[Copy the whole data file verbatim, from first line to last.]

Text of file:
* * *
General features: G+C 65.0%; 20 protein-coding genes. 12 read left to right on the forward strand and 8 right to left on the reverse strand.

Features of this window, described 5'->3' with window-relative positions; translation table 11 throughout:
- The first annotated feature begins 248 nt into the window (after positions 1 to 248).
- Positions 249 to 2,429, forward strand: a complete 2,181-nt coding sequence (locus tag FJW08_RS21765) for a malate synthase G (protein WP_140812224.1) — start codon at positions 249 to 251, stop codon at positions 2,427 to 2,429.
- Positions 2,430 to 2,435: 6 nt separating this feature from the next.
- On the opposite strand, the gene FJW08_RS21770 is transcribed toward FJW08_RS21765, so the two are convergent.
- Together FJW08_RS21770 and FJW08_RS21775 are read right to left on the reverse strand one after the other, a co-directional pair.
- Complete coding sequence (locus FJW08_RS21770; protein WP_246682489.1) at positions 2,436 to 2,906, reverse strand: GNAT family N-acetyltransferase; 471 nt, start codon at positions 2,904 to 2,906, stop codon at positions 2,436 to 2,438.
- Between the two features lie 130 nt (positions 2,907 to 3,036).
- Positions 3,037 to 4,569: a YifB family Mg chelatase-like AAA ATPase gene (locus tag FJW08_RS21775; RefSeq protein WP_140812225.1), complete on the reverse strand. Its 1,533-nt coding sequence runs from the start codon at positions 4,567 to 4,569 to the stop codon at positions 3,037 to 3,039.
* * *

General features: G+C 65.0%; 20 protein-coding genes. 12 read left to right on the forward strand and 8 right to left on the reverse strand.

Features of this window, described 5'->3' with window-relative positions; translation table 11 throughout:
- The first annotated feature begins 248 nt into the window (after positions 1 to 248).
- Positions 249 to 2,429, forward strand: a complete 2,181-nt coding sequence (locus tag FJW08_RS21765) for a malate synthase G (protein WP_140812224.1) — start codon at positions 249 to 251, stop codon at positions 2,427 to 2,429.
- Positions 2,430 to 2,435: 6 nt separating this feature from the next.
- On the opposite strand, the gene FJW08_RS21770 is transcribed toward FJW08_RS21765, so the two are convergent.
- Together FJW08_RS21770 and FJW08_RS21775 are read right to left on the reverse strand one after the other, a co-directional pair.
- Complete coding sequence (locus FJW08_RS21770; protein WP_246682489.1) at positions 2,436 to 2,906, reverse strand: GNAT family N-acetyltransferase; 471 nt, start codon at positions 2,904 to 2,906, stop codon at positions 2,436 to 2,438.
- Between the two features lie 130 nt (positions 2,907 to 3,036).
- Positions 3,037 to 4,569: a YifB family Mg chelatase-like AAA ATPase gene (locus tag FJW08_RS21775; RefSeq protein WP_140812225.1), complete on the reverse strand. Its 1,533-nt coding sequence runs from the start codon at positions 4,567 to 4,569 to the stop codon at positions 3,037 to 3,039.